Volume 22 Number 22, December 2, 2002
(Excerpted From Page 6)
HIPPA ENFORCEMENT SEEN COMING
FROM PRIVATE LAWSUITS, NOT HHS
Although new medical privacy rules,
which take effect next April 14, do not create a right for patients
to sue, they potential could increase the number of lawsuits against
health care providers and payers over wrongful disclosures and security
breaches, according to legal experts.
Given that the federal agency overseeing it
already has announced it would not be proactive in enforcing the
new rules, some experts see private litigation playing a more significant
enforcement role. Last month, Ruben King-Shaw Jr., deputy administrator
of the Dept. of Health and Human Services, announced that the agency
would not initiate investigations and would only respond to complaints
(see Privacy Times, Vol. 22 No. 21, November 17, 2002.)
"Indeed, the plaintiffs bar is keenly
anticipating the opportunities that HIPAA presents, calling HIPAA
litigation the next "tobacco litigation," "breast
implant litigation," etc," said Leigh-Ann M. Patterson, a partner
with Boston's Nixon Peabody, at the Fifth National HIPAA Summit
in Baltimore, November 1.
Experts say there are two major reasons why
the rules, known as the Health Insurance Portability and Accounting
Act (HIPAA), could result in more litigation. First, the rules do
not preempt State privacy, unfair practices or tort laws that may
already create a private right of action. Second, they establish
a nationwide "standard of care" that most providers and payers will
be required to follow.
PRIVACY TIMES/December 2, 2002 Page
Lisa Vance, a San Antonio attorney who
represents physicians' offices and rural hospitals, predicted HIPAA
would figure prominently in litigation, particularly in States like
Texas that have pro-patient privacy laws.
"Although the Office for Civil Rights alone enforces
HIPAA, the enactment of the law itself establishes duties, contracts
and warranties between patients
and their health care providers. Any breach of these would
warrant a viable cause of action for a damaged patient. In
Texas, the risks are higher for health care providers, because the
Texas Medical Records Privacy Act is more stringent than HIPAA,"
"Some of these low-stakes cases are beginning to
incorporate HIPAA into their state-law claims and theories of liability
for invasion of privacy, notwithstanding the fact that HIPAA does
not create a private right of action. One court has already recognized
that HIPAA sets a national standard of care," Patterson said.
Linda Malek, an attorney with the New York firm
of Moses & Singer, has written extensively about HIPAA rules
and summarized them as requiring:
- Written policies and notification of those policies
and practices to patients
- Patient right to access his or her record, and
the right to correct errors
- Use of "minimum necessary" data for various functions
- Designation of entity official responsible for
- Training, internal safeguards, a complaint process,
sanctions for violations and mitigation procedures
- Compliance by "business associates" and employers
acting as "plan sponsors"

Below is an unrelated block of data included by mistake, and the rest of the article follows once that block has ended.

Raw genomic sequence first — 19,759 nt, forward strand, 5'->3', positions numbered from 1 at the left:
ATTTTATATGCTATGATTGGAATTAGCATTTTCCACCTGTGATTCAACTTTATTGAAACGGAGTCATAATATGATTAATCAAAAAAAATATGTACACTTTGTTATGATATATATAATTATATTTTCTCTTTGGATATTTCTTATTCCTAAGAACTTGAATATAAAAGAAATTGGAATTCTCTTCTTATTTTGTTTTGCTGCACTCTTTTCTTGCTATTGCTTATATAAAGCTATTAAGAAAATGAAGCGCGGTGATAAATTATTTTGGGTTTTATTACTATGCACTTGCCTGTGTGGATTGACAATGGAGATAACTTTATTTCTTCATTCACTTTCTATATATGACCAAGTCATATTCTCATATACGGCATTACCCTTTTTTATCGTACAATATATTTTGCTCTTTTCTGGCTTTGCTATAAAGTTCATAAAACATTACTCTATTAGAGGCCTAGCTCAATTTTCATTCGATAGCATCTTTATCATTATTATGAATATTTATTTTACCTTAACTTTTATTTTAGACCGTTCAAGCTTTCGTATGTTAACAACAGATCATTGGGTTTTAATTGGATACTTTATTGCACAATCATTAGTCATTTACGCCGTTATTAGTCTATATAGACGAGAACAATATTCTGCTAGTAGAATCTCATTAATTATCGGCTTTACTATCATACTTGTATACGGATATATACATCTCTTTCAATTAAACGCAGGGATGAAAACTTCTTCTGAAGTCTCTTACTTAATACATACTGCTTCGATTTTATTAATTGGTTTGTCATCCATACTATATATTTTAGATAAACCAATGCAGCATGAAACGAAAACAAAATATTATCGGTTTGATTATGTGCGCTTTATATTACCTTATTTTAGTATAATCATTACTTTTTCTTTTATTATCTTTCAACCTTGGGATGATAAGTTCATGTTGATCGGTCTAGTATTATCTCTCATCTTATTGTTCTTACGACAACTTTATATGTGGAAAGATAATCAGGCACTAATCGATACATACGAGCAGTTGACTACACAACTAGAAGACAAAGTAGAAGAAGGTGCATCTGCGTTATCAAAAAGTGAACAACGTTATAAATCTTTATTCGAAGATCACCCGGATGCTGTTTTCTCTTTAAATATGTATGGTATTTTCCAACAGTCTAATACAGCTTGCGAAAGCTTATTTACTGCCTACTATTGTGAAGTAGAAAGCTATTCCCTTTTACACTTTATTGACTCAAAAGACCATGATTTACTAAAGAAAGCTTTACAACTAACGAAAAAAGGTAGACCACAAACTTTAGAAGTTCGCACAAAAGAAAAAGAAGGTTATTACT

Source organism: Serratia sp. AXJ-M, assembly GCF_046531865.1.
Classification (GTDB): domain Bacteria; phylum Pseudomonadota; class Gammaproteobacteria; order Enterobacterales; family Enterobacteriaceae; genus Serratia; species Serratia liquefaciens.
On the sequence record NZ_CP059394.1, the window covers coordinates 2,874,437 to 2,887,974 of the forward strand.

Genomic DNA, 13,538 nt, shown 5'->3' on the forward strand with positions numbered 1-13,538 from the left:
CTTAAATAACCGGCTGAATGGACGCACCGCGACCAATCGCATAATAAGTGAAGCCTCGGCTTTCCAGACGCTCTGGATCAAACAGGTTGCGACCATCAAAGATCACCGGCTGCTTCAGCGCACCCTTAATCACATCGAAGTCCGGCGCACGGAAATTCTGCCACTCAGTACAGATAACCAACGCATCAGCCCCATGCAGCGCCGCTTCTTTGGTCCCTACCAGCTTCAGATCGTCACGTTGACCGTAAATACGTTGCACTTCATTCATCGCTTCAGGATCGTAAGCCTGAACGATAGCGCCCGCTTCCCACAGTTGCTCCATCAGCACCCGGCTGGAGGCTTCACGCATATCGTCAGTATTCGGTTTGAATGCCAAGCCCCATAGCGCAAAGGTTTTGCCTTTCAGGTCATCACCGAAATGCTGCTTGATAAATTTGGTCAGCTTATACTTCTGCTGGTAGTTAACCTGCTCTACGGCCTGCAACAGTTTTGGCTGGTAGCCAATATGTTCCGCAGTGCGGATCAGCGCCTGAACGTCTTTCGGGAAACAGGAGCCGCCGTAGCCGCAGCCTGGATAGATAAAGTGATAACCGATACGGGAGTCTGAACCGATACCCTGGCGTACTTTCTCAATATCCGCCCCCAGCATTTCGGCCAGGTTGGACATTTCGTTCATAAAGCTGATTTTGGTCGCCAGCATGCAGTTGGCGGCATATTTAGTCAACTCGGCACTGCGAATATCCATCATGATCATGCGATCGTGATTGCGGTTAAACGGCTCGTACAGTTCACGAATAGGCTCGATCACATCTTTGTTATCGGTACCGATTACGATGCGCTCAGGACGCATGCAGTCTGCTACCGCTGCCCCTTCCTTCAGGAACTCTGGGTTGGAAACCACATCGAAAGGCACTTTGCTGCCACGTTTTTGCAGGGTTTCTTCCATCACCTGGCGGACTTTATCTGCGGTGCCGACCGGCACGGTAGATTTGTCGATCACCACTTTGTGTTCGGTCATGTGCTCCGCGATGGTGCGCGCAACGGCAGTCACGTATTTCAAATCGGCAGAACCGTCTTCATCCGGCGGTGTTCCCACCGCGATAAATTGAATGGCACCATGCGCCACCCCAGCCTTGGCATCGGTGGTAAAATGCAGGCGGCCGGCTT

Leigh-Ann Patterson, the Nixon Peabody partner,
foresees both "low-stakes" exposure, involving a single plaintiff
and an isolated breach, and "high-stakes" exposure. The latter can
involve inadvertent mass disclosure due to poor security, or failure
to follow ones own privacy policies and procedures, or medical
data abuses or breaches by business associates.
She said a third category is known as "mass
torts" litigation, involving a large number of plaintiffs who
have been harmed by a single defendant. (Patterson is representing
Warner-Lambert., the pharmaceutical company, in a pending invasion-of-privacy
class-action against the CVS Pharmacy Chain and other drug companies
over mailings to CVS customers.)
HIPAA and medical privacy issues lend themselves
to high-stakes litigation both because of the ease of disclosure
electronic data and the sensitivity of the information.
"First, gone are the days of medicine in a manila
folder. . . . While technological advances arguably improve health
care delivery, the ease of collection, storage, and transmission
of data over electronic networks poses a threat to patient confidentiality
and privacy," she said.
"Second, health care information is perhaps
the most intimate, private, and sensitive type of information maintained
about a person. . . . Used improperly, disclosure can damage ones
reputation or be used for discriminatory purposes in the employment
context. The sensitivity of
Page 8 PRIVACY TIMES/December
this type of information makes medical
privacy an emotionally-charged topic, which naturally lends itself
to the high-stakes deterrence game."
For a security violation or a breach by a business
associate, plaintiffs lawyers "might use the satisfactory
assurance requirement in connection with a state law negligence
claim by patients for wrongful disclosure of PHI," Patterson said.
They might argue that the covered entity owed a duty of care to
the patient to ensure that personal data was not negligently entrusted
with a third-party who failed to take appropriate steps to safeguard
it. The applicable standard of care would likely be the prudent
behavior standard, which plaintiffs lawyers could be expected
to argue is enhanced by the HIPAA statutory standard of "satisfactory
assurance." They might also argue that HIPAA requires covered
entities to exercise a certain amount of due diligence in scrutinizing
its business associates security practices.
Patterson recommended that covered entities
be pro-active and not defensive, approach privacy from the patients
perspective and build a strong privacy infrastructure.